While I’m teaching in Norway, Frank takes Emma to the MOT, where they discover a leak in the fuel tank! Luckily it’s very tiny, but nevertheless, it involves draining and removing the tank, steam-cleaning it inside and out, welding it, painting it and fixing it back on again. One day, we will need to get a new fuel tank made to measure – the originals are obsolete. We are very lucky to know a good mechanic down in Devon who is willing to help with this kind of thing! Walter has helped us on many occasions, first when we bought Emma, but also during our travels. He was our ‘phone a friend’ option whenever there were mechanical problems.
Coming home from Norway, Frank and I meet up like secret lovers on a romantic tryst – I drive the car from the airport straight down to Crediton, where he meets me with Emma, who passed the MOT while I was on the plane. The next morning we have a meeting with an advisor in Crediton, after which we intend to drive up to Cardiff. But when I try to start the car, there is no sound, not even a blip or a light of the ignition. We call out the AA and within the hour, Paul arrives. He’s a godsent, an experienced mechanic of the old school – he diagnoses a faulty alternator and consequently a completely destroyed battery and offers to replace both of them there and then, rather than towing us to a garage. Getting the parts is a little tricky, but still, two hours later, the car is as good as new and we are ready to set off on our journey, Frank in the van, me in the car. In true secret lover style, we arrive in Cardiff separately, at different times and under cover of darkness.
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The weekend after the Tango Mango, I am off to Norway to teach in Lillehammer. It is lovely to see familiar faces in the little Tango scene there. Stories of one famous ‘Lillehammer Winter Tango’ are remembered, when over a decade ago, 26 Tango dancers from Totnes came to visit, and we danced, went skiing, and had barbeques in the snow! This is a small but enthusiastic Tango community, happy to immerse themselves and work hard, participating in11 hours of workshops across a long weekend, plus some private lessons. On the last night, we meet for a teacher training session too. I return to the UK tired but feeling satisfied that I have given as much as I could and in a format that will help them to keep practicing and developing what they have learnt.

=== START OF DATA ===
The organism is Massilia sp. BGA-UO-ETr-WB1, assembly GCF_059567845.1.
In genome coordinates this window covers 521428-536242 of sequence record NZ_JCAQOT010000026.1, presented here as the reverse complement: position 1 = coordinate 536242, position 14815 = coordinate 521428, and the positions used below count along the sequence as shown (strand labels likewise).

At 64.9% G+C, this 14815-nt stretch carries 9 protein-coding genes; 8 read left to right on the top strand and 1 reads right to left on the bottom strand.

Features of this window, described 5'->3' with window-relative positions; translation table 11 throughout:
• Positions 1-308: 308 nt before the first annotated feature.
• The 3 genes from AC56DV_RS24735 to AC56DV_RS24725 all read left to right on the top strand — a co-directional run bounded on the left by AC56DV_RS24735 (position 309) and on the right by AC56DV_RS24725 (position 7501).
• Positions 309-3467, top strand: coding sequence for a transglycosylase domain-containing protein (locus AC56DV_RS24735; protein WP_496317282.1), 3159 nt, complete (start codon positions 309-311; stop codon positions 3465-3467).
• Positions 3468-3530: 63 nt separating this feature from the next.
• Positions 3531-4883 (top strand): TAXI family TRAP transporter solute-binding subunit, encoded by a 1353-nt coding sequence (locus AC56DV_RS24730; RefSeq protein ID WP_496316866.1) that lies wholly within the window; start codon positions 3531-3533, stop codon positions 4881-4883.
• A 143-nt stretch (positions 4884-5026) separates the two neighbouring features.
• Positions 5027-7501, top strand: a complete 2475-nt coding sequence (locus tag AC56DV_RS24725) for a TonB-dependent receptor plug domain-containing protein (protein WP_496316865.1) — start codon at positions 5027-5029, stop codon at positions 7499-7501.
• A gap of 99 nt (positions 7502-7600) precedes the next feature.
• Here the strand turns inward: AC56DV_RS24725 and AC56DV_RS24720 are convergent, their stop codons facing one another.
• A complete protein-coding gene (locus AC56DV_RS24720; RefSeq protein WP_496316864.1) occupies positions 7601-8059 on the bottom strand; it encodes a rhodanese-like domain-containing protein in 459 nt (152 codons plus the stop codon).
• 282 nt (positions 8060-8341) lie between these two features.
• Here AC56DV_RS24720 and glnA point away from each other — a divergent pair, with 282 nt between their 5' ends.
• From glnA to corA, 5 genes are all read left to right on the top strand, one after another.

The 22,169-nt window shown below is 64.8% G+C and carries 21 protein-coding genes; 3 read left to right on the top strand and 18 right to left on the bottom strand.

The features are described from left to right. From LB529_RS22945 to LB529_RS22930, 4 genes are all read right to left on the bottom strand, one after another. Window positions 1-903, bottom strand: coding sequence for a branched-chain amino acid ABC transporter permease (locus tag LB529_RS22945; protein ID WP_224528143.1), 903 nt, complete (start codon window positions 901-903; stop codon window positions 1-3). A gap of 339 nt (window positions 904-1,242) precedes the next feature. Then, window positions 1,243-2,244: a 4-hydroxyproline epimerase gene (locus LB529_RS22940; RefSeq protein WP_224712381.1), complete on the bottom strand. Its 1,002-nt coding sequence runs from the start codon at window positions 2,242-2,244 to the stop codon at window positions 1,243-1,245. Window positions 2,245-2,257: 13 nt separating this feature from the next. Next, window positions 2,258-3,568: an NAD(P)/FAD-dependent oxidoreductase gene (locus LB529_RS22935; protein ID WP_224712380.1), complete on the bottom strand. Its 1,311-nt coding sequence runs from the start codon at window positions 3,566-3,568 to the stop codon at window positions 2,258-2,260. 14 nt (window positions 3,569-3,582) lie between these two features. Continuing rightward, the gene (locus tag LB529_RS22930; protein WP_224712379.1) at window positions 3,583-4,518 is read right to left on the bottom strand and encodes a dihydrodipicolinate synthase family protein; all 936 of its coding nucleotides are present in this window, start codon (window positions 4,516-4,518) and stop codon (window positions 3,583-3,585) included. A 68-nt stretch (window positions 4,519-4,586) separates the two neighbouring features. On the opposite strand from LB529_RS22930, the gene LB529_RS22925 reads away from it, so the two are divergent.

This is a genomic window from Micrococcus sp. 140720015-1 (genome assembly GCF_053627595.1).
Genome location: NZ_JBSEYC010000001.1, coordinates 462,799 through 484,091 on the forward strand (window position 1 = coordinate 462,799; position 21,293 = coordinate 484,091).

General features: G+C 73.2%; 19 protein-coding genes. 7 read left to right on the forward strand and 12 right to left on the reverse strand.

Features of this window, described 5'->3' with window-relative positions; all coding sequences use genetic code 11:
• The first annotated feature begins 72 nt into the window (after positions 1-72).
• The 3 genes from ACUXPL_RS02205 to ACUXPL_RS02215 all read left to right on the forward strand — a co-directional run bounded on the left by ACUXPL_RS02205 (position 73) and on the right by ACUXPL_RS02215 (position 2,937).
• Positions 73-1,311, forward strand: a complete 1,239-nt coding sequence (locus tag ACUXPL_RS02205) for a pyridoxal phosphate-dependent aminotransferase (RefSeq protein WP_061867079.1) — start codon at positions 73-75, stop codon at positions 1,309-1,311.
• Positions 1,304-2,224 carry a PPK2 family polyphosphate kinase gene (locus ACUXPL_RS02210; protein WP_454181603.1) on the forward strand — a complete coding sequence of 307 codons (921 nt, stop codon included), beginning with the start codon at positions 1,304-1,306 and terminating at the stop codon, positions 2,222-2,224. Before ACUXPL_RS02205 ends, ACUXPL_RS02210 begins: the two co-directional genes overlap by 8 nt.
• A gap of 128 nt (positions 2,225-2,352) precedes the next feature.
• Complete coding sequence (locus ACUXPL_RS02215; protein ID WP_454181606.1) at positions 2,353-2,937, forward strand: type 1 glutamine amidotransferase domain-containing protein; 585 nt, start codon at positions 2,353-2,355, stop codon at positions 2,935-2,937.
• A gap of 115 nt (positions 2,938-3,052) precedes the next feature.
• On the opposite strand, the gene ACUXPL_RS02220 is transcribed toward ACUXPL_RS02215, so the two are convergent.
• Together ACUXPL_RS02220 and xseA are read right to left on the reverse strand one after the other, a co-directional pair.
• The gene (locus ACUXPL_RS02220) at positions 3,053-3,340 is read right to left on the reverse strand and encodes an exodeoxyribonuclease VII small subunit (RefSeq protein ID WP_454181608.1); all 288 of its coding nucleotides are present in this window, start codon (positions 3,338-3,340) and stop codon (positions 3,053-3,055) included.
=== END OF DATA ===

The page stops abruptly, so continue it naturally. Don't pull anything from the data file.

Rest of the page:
I am lucky with the weather – Norway is all bright and sparkling, not a cloud in sight, with temperatures approaching 30 degrees, while it is bucketing down in England. The day I return home, rain arrives in Norway, and the sun comes out in England
A big thank you to Sissel for organising the weekend, and especially to EllenÅgot, who was a lovely host. We really connected on a deep level, sharing stories, food and dancing. Her home-made bread is exquisite – here is a recipe:
EllenÅgot Solberg’s Bread
1.3kg roughly ground wheat
0.2kg rye flour
0.2kg crushed wheat
a bit of salt
some linseeds and sunflower seeds (possibly walnuts too)
1ltr sour milk or kefir
800 mltr water
Mix the dry ingredients, including the yeast. Add slightly warmed liquids. It will make a sloppy mixture. Leave to rise for 20 mins. Put baking paper in bread tins and pour mixture into tin. Leave to rise for at least 1.5 hours. Put in cold oven and switch to 180 degrees. Bake for 1.5 hours. Cover the top if it gets too brown.
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